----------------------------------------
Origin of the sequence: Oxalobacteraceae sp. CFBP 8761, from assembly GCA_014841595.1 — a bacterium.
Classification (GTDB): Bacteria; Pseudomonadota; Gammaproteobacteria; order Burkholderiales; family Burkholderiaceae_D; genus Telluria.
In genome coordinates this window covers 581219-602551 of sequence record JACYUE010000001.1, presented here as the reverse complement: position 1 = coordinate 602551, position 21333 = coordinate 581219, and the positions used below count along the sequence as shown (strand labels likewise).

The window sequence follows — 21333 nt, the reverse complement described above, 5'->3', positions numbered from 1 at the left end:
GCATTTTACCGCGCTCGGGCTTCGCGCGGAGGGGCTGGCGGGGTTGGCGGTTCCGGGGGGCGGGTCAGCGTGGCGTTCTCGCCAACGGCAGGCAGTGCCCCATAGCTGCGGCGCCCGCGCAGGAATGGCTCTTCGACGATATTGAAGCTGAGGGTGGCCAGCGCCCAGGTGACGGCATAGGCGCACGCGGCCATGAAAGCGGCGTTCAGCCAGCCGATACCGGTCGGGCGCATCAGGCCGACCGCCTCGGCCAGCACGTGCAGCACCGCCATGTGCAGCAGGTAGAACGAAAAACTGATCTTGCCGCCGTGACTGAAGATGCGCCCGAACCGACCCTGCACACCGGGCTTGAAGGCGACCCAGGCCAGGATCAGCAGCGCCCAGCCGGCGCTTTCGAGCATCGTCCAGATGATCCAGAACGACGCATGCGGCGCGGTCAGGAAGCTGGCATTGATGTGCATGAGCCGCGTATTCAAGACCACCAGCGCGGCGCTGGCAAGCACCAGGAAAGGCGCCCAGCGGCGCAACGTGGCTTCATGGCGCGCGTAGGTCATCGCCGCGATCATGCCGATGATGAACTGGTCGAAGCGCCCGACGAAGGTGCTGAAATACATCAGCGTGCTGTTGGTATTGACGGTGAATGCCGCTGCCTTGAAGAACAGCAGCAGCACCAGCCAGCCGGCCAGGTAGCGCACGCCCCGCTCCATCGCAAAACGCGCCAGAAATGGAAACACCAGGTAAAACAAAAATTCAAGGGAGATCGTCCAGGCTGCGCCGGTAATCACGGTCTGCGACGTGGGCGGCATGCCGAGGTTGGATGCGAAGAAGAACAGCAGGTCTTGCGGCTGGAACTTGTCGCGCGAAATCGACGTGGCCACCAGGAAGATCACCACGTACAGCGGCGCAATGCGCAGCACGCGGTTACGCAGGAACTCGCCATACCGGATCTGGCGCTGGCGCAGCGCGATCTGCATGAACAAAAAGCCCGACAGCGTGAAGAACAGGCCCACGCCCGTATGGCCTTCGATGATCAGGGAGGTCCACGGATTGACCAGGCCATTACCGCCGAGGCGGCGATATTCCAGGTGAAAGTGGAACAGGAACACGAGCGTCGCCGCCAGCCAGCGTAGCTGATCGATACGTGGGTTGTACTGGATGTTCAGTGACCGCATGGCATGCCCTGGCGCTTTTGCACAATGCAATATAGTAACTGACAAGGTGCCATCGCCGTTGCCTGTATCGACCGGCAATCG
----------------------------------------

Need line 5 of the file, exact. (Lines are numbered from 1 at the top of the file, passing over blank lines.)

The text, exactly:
GCATTTTACCGCGCTCGGGCTTCGCGCGGAGGGGCTGGCGGGGTTGGCGGTTCCGGGGGGCGGGTCAGCGTGGCGTTCTCGCCAACGGCAGGCAGTGCCCCATAGCTGCGGCGCCCGCGCAGGAATGGCTCTTCGACGATATTGAAGCTGAGGGTGGCCAGCGCCCAGGTGACGGCATAGGCGCACGCGGCCATGAAAGCGGCGTTCAGCCAGCCGATACCGGTCGGGCGCATCAGGCCGACCGCCTCGGCCAGCACGTGCAGCACCGCCATGTGCAGCAGGTAGAACGAAAAACTGATCTTGCCGCCGTGACTGAAGATGCGCCCGAACCGACCCTGCACACCGGGCTTGAAGGCGACCCAGGCCAGGATCAGCAGCGCCCAGCCGGCGCTTTCGAGCATCGTCCAGATGATCCAGAACGACGCATGCGGCGCGGTCAGGAAGCTGGCATTGATGTGCATGAGCCGCGTATTCAAGACCACCAGCGCGGCGCTGGCAAGCACCAGGAAAGGCGCCCAGCGGCGCAACGTGGCTTCATGGCGCGCGTAGGTCATCGCCGCGATCATGCCGATGATGAACTGGTCGAAGCGCCCGACGAAGGTGCTGAAATACATCAGCGTGCTGTTGGTATTGACGGTGAATGCCGCTGCCTTGAAGAACAGCAGCAGCACCAGCCAGCCGGCCAGGTAGCGCACGCCCCGCTCCATCGCAAAACGCGCCAGAAATGGAAACACCAGGTAAAACAAAAATTCAAGGGAGATCGTCCAGGCTGCGCCGGTAATCACGGTCTGCGACGTGGGCGGCATGCCGAGGTTGGATGCGAAGAAGAACAGCAGGTCTTGCGGCTGGAACTTGTCGCGCGAAATCGACGTGGCCACCAGGAAGATCACCACGTACAGCGGCGCAATGCGCAGCACGCGGTTACGCAGGAACTCGCCATACCGGATCTGGCGCTGGCGCAGCGCGATCTGCATGAACAAAAAGCCCGACAGCGTGAAGAACAGGCCCACGCCCGTATGGCCTTCGATGATCAGGGAGGTCCACGGATTGACCAGGCCATTACCGCCGAGGCGGCGATATTCCAGGTGAAAGTGGAACAGGAACACGAGCGTCGCCGCCAGCCAGCGTAGCTGATCGATACGTGGGTTGTACTGGATGTTCAGTGACCGCATGGCATGCCCTGGCGCTTTTGCACAATGCAATATAGTAACTGACAAGGTGCCATCGCCGTTGCCTGTATCGACCGGCAATCG